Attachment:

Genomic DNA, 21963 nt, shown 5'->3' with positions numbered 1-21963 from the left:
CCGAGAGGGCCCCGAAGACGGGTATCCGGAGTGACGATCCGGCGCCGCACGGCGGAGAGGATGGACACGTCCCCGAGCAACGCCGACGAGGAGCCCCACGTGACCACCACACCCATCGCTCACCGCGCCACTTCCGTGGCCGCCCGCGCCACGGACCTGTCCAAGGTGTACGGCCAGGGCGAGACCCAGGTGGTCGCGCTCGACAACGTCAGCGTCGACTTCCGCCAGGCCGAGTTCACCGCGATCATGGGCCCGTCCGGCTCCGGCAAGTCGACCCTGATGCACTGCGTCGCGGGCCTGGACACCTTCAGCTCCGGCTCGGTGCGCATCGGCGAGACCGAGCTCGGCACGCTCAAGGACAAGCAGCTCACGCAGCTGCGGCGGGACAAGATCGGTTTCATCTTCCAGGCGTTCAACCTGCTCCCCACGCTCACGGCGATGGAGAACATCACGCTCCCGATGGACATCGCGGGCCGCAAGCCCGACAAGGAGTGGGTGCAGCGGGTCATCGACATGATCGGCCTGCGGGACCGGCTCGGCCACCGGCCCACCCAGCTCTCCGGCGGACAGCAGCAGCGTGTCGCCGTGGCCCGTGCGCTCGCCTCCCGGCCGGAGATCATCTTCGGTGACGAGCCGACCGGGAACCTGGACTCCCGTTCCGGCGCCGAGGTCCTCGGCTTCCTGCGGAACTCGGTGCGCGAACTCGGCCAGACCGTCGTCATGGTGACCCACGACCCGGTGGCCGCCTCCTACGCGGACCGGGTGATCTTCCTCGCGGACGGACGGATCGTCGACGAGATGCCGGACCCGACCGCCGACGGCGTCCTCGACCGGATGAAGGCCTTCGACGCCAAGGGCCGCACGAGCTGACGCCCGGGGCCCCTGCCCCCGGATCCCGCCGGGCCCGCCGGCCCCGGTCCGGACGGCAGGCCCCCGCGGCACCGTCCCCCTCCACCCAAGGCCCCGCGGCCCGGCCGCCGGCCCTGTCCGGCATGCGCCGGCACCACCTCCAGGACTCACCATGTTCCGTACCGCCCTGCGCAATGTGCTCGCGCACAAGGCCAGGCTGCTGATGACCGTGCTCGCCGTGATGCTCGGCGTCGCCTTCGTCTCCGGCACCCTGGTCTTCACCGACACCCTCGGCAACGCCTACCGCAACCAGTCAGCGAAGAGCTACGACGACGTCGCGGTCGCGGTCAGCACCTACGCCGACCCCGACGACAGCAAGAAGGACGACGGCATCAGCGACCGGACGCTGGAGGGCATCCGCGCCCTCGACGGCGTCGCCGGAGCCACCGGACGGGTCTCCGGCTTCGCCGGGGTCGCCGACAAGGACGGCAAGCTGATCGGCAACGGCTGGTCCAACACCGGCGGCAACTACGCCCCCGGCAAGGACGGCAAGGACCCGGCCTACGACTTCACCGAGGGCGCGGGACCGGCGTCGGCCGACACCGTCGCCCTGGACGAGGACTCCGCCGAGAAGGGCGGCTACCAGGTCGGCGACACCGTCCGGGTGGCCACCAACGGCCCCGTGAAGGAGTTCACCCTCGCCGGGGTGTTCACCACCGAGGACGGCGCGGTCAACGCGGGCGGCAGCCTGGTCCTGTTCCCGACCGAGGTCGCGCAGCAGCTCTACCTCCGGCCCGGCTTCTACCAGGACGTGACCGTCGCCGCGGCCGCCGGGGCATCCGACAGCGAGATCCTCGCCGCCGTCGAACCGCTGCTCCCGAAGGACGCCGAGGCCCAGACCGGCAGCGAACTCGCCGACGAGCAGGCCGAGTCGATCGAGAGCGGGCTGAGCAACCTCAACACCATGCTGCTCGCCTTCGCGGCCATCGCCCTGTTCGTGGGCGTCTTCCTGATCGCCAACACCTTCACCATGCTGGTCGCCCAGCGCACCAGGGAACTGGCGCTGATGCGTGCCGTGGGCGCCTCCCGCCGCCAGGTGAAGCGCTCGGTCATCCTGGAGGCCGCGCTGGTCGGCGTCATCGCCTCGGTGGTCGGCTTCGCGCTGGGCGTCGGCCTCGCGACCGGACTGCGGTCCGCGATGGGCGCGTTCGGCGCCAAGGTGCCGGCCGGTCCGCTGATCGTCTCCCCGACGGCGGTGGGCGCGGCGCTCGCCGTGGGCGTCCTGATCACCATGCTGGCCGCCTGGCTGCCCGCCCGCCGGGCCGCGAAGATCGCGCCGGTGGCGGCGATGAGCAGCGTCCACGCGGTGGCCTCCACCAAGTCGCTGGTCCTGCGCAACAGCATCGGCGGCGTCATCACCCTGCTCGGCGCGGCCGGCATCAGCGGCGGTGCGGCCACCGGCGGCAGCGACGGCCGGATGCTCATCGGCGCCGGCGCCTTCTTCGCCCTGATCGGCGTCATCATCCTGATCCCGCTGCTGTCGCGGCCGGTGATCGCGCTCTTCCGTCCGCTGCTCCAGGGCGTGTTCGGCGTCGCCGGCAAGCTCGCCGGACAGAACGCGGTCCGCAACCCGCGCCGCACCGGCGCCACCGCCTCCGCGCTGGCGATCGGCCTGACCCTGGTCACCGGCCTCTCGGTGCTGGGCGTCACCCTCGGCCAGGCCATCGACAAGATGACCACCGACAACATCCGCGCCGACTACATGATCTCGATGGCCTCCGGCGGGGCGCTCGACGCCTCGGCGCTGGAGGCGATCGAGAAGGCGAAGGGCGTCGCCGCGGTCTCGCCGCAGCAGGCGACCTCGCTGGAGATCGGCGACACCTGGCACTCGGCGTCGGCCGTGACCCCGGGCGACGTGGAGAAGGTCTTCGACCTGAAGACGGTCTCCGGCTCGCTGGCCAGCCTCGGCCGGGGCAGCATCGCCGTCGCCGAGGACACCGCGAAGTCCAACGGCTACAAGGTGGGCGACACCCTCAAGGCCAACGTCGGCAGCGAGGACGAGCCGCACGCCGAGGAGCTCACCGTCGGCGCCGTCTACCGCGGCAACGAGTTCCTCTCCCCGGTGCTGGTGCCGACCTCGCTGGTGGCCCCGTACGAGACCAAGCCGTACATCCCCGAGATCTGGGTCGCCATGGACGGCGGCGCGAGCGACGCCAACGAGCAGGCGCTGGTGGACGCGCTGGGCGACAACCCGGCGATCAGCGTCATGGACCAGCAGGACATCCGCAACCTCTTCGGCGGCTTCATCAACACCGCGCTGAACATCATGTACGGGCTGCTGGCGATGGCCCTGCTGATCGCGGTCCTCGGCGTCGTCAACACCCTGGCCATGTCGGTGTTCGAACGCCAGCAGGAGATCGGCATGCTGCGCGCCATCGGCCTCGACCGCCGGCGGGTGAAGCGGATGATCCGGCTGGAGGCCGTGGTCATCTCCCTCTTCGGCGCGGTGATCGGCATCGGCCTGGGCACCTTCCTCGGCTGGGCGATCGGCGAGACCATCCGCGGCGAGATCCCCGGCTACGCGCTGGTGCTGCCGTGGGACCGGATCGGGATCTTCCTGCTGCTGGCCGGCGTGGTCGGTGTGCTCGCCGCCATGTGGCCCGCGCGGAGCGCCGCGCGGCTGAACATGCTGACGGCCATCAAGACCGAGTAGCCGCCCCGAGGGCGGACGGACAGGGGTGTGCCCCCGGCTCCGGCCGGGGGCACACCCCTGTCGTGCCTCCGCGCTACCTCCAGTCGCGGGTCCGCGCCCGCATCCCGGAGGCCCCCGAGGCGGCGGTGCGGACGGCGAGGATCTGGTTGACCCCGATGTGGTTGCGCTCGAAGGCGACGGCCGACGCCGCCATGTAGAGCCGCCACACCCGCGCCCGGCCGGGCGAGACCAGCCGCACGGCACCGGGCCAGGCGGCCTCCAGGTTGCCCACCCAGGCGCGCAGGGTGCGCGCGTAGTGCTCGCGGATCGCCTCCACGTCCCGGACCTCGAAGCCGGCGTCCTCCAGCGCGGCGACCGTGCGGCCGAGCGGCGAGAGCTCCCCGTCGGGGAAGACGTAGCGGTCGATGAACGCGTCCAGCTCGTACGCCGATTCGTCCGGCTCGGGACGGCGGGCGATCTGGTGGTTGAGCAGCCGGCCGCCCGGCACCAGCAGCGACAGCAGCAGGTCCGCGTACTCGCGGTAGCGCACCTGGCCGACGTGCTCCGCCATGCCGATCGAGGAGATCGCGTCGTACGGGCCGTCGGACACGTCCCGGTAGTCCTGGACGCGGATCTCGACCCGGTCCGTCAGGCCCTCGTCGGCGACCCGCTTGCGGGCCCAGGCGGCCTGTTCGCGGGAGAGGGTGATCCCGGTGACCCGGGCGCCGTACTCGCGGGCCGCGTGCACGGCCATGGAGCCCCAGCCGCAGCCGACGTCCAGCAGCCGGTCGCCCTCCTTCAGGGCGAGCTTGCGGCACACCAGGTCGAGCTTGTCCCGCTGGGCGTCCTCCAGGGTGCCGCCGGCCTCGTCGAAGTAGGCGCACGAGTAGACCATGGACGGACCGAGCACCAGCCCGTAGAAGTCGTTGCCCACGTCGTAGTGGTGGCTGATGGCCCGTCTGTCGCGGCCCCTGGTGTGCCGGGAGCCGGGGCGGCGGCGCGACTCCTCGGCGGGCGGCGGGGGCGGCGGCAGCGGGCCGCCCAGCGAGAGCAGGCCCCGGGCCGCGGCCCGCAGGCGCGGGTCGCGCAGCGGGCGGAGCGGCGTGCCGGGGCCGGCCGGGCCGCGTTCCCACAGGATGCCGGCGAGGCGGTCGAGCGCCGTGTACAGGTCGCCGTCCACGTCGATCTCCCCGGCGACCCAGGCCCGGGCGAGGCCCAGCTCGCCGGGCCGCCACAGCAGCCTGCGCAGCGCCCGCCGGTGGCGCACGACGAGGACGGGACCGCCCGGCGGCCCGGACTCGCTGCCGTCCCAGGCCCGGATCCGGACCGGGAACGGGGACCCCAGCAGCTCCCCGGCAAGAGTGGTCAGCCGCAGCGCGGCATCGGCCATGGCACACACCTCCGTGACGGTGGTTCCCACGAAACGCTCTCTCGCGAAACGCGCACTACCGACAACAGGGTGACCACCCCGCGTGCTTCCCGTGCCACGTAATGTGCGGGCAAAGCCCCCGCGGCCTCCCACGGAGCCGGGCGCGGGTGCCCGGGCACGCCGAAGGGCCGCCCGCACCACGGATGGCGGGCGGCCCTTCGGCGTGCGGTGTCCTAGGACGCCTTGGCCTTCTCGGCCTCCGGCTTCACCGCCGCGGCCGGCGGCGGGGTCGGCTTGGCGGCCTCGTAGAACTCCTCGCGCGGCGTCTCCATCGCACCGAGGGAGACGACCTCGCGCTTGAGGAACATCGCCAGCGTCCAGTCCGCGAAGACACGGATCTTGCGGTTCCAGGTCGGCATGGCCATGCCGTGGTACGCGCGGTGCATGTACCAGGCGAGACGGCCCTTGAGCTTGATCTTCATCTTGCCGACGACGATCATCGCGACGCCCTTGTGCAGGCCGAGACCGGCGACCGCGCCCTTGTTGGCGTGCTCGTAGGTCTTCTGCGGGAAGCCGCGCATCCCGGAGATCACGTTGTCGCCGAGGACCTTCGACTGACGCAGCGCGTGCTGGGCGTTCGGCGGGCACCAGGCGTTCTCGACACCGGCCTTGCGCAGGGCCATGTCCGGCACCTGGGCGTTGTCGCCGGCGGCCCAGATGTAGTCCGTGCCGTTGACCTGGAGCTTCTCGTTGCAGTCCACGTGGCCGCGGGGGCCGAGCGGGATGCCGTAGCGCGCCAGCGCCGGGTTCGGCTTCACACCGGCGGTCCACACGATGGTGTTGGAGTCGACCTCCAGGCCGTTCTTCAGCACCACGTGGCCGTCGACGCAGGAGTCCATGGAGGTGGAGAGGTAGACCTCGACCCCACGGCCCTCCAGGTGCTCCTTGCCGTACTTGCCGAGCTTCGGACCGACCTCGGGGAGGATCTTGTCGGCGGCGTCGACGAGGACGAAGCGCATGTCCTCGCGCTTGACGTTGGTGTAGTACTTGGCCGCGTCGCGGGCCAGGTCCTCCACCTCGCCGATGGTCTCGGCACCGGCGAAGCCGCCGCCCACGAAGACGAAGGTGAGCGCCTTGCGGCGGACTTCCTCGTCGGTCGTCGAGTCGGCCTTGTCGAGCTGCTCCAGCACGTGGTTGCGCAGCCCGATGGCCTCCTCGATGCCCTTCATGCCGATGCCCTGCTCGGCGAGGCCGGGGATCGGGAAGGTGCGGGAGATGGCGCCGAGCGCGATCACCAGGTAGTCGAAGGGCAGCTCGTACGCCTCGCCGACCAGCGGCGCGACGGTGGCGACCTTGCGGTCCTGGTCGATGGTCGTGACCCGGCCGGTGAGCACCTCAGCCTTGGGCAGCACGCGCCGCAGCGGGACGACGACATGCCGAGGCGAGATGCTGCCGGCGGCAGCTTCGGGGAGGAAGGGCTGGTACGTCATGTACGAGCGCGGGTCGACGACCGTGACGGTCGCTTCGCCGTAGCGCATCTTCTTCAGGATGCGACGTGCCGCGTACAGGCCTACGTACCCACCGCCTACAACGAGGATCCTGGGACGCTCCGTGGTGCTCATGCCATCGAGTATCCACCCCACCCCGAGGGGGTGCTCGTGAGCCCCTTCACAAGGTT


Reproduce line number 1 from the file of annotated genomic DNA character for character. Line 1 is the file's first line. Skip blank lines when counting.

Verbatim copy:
Genomic DNA, 21963 nt, shown 5'->3' with positions numbered 1-21963 from the left: